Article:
If your next residential construction project involves replacing walls, look no further than our internal walls guide. If you need to know anything about internal walls, it will be covered in this article. However, if you are looking for information about knocking them down, you will find all you need to know in our previously published knocking down internal walls guide.
Load bearing vs non-load bearing
Internal walls come in two distinct types; load bearing and non-load bearing. Whilst it can be difficult to tell the difference visually, the two types are very different structurally.
Load bearing walls act as support for a roof, the above flooring, a beam, or another wall that is directly above it. Load bearing walls need to be stronger than non-load bearing walls, and they also need additional support underneath them, usually in the form of a foundation trench.
On the other hand, non-load bearing internal walls are usually made of less durable material and essentially just act as room dividers. They are more easily altered and can easily be knocked through or replaced.
If you are renovating your house, it’s important to know whether your internal walls are load bearing or non-load bearing as it can have a major impact. The amount of work that will have to be done will differ significantly because of the internal wall type, with load bearing walls usually needing a lot more consideration.
Stud vs solid
In terms of how internal walls are built up, they are usually constructed in one of two main ways – through studwork or blockwork. The most common method in the UK is to use blockwork for the load bearing walls and studwork elsewhere. Usually, this means blockwork walls are constructed downstairs and studwork walls are used upstairs.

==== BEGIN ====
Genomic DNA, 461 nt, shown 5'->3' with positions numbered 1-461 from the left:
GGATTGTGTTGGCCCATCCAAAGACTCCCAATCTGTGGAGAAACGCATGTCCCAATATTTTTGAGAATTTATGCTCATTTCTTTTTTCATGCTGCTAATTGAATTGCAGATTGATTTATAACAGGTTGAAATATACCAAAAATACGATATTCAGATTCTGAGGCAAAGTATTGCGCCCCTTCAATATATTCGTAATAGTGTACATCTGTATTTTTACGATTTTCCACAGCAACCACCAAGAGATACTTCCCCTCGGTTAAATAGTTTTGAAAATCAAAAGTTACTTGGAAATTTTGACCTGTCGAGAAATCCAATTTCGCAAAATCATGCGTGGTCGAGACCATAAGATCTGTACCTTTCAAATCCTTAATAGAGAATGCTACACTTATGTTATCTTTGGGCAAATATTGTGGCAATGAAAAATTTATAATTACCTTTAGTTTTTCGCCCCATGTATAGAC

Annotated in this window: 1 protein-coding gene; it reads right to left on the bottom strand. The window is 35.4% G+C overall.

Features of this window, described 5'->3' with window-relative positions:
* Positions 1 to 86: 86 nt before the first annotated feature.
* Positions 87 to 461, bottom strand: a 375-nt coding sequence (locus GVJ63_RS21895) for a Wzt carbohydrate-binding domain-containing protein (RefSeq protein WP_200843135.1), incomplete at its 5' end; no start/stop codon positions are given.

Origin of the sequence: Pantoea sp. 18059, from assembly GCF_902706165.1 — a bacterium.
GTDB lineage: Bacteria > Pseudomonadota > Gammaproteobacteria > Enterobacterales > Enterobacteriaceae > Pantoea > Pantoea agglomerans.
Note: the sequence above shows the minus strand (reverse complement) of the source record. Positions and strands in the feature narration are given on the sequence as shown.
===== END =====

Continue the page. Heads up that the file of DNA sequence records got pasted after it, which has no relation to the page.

The main material used with studwork internal walls tends to be timber, however, light materials such as steel are also sometimes used. Timber can also be used for load bearing walls, so timber walls are common if studwork is used throughout the structure of the house.
However, using solid blockwork for load bearing walls is usually more straightforward, as studwork requires more thought and can be more complicated. Blockwork is however much heavier, and it usually requires extra support at floor level. The main benefit of using solid internal walls is that they are much sturdier.
One of the main reasons for using solid blockwork for internal walls is that the materials often offer better soundproofing between rooms. Soundproofing levels between rooms need to be at a certain level according to the Building Regulations, so it’s important this is taken into consideration when constructing or renovating internal walls.
Blockwork will naturally achieve this level without any additional work. You can opt to use studwork, however, it may require you to double up to meet the Building Regulations standard regarding soundproofing.
One consideration you will likely have is cost. Studwork is generally cheaper but will require more work. Of course, if you are planning on upgrading the soundproofing on the internal walls, you’ll likely want to work with the wall structure you already have.
The most common weak link between rooms in terms of soundproofing is often the door, as there are often gaps around the frame. Some tips for improving soundproofing include fitting an acoustic door set and avoiding putting electrical sockets and switches in noise-sensitive walls.
Another issue that may arise with studwork based internal walls is wall hangings. Certain rooms will need wall hangings, such as radiators, mirrors, and basins. The issue is, sometimes these hangings can be heavy, which can lead to the walls being less sturdy. One way of combatting this is to install extra timbers between the vertical studwork which helps to support and carry the additional weight.
You can also choose to add load bearing wall boards during the plastering stage, as this acts as more support for heavy objects. Additionally, adding these wall boards can act as an additional method of soundproofing.
If you are planning on doing any work on your internal walls, it’s always recommended that you speak to a professional first, especially if you aren’t entirely sure of what you are doing. Whilst the task might seem simple enough, you need to be sure you aren’t going to cause any damage to the structure of your home, as it could lead to major complications down the line.